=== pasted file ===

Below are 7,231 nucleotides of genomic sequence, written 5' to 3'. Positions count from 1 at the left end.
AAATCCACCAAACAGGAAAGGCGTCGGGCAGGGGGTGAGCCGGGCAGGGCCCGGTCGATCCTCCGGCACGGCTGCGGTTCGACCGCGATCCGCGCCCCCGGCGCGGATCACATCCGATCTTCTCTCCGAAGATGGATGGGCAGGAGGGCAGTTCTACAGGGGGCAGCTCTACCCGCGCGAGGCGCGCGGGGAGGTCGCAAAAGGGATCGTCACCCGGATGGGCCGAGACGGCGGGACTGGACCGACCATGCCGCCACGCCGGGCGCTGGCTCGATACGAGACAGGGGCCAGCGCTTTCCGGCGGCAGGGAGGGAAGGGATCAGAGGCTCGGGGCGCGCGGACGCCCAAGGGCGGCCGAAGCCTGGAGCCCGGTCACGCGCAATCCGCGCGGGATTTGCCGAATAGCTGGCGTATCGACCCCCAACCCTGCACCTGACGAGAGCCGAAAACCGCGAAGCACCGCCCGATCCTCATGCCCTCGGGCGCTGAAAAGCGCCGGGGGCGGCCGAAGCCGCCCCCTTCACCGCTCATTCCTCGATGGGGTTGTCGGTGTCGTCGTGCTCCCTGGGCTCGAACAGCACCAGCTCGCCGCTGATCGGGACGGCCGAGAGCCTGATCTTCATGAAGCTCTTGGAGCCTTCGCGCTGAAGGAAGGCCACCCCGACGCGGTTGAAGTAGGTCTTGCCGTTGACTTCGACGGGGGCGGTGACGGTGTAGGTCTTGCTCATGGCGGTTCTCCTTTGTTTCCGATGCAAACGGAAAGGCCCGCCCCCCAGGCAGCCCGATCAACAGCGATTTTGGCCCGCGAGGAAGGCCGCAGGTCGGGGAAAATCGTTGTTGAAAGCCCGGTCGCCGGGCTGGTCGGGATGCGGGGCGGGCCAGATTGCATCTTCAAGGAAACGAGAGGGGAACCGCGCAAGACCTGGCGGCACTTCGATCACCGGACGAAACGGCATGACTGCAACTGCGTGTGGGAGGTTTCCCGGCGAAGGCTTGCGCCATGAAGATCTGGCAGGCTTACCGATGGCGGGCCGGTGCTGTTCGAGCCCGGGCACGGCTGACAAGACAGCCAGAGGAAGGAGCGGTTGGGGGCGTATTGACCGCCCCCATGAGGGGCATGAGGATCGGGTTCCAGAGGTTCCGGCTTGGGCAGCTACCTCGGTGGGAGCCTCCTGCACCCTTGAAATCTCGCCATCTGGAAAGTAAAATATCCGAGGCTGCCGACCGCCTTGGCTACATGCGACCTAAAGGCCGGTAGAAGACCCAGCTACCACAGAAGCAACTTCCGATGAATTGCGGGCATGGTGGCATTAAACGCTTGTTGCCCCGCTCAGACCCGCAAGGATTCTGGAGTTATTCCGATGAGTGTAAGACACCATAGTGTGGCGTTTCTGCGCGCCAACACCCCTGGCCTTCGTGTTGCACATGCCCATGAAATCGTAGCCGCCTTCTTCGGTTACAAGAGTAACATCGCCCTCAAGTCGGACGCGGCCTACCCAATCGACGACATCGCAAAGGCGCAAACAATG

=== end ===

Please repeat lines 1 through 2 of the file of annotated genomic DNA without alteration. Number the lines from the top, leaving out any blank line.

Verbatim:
Below are 7,231 nucleotides of genomic sequence, written 5' to 3'. Positions count from 1 at the left end.
AAATCCACCAAACAGGAAAGGCGTCGGGCAGGGGGTGAGCCGGGCAGGGCCCGGTCGATCCTCCGGCACGGCTGCGGTTCGACCGCGATCCGCGCCCCCGGCGCGGATCACATCCGATCTTCTCTCCGAAGATGGATGGGCAGGAGGGCAGTTCTACAGGGGGCAGCTCTACCCGCGCGAGGCGCGCGGGGAGGTCGCAAAAGGGATCGTCACCCGGATGGGCCGAGACGGCGGGACTGGACCGACCATGCCGCCACGCCGGGCGCTGGCTCGATACGAGACAGGGGCCAGCGCTTTCCGGCGGCAGGGAGGGAAGGGATCAGAGGCTCGGGGCGCGCGGACGCCCAAGGGCGGCCGAAGCCTGGAGCCCGGTCACGCGCAATCCGCGCGGGATTTGCCGAATAGCTGGCGTATCGACCCCCAACCCTGCACCTGACGAGAGCCGAAAACCGCGAAGCACCGCCCGATCCTCATGCCCTCGGGCGCTGAAAAGCGCCGGGGGCGGCCGAAGCCGCCCCCTTCACCGCTCATTCCTCGATGGGGTTGTCGGTGTCGTCGTGCTCCCTGGGCTCGAACAGCACCAGCTCGCCGCTGATCGGGACGGCCGAGAGCCTGATCTTCATGAAGCTCTTGGAGCCTTCGCGCTGAAGGAAGGCCACCCCGACGCGGTTGAAGTAGGTCTTGCCGTTGACTTCGACGGGGGCGGTGACGGTGTAGGTCTTGCTCATGGCGGTTCTCCTTTGTTTCCGATGCAAACGGAAAGGCCCGCCCCCCAGGCAGCCCGATCAACAGCGATTTTGGCCCGCGAGGAAGGCCGCAGGTCGGGGAAAATCGTTGTTGAAAGCCCGGTCGCCGGGCTGGTCGGGATGCGGGGCGGGCCAGATTGCATCTTCAAGGAAACGAGAGGGGAACCGCGCAAGACCTGGCGGCACTTCGATCACCGGACGAAACGGCATGACTGCAACTGCGTGTGGGAGGTTTCCCGGCGAAGGCTTGCGCCATGAAGATCTGGCAGGCTTACCGATGGCGGGCCGGTGCTGTTCGAGCCCGGGCACGGCTGACAAGACAGCCAGAGGAAGGAGCGGTTGGGGGCGTATTGACCGCCCCCATGAGGGGCATGAGGATCGGGTTCCAGAGGTTCCGGCTTGGGCAGCTACCTCGGTGGGAGCCTCCTGCACCCTTGAAATCTCGCCATCTGGAAAGTAAAATATCCGAGGCTGCCGACCGCCTTGGCTACATGCGACCTAAAGGCCGGTAGAAGACCCAGCTACCACAGAAGCAACTTCCGATGAATTGCGGGCATGGTGGCATTAAACGCTTGTTGCCCCGCTCAGACCCGCAAGGATTCTGGAGTTATTCCGATGAGTGTAAGACACCATAGTGTGGCGTTTCTGCGCGCCAACACCCCTGGCCTTCGTGTTGCACATGCCCATGAAATCGTAGCCGCCTTCTTCGGTTACAAGAGTAACATCGCCCTCAAGTCGGACGCGGCCTACCCAATCGACGACATCGCAAAGGCGCAAACAATG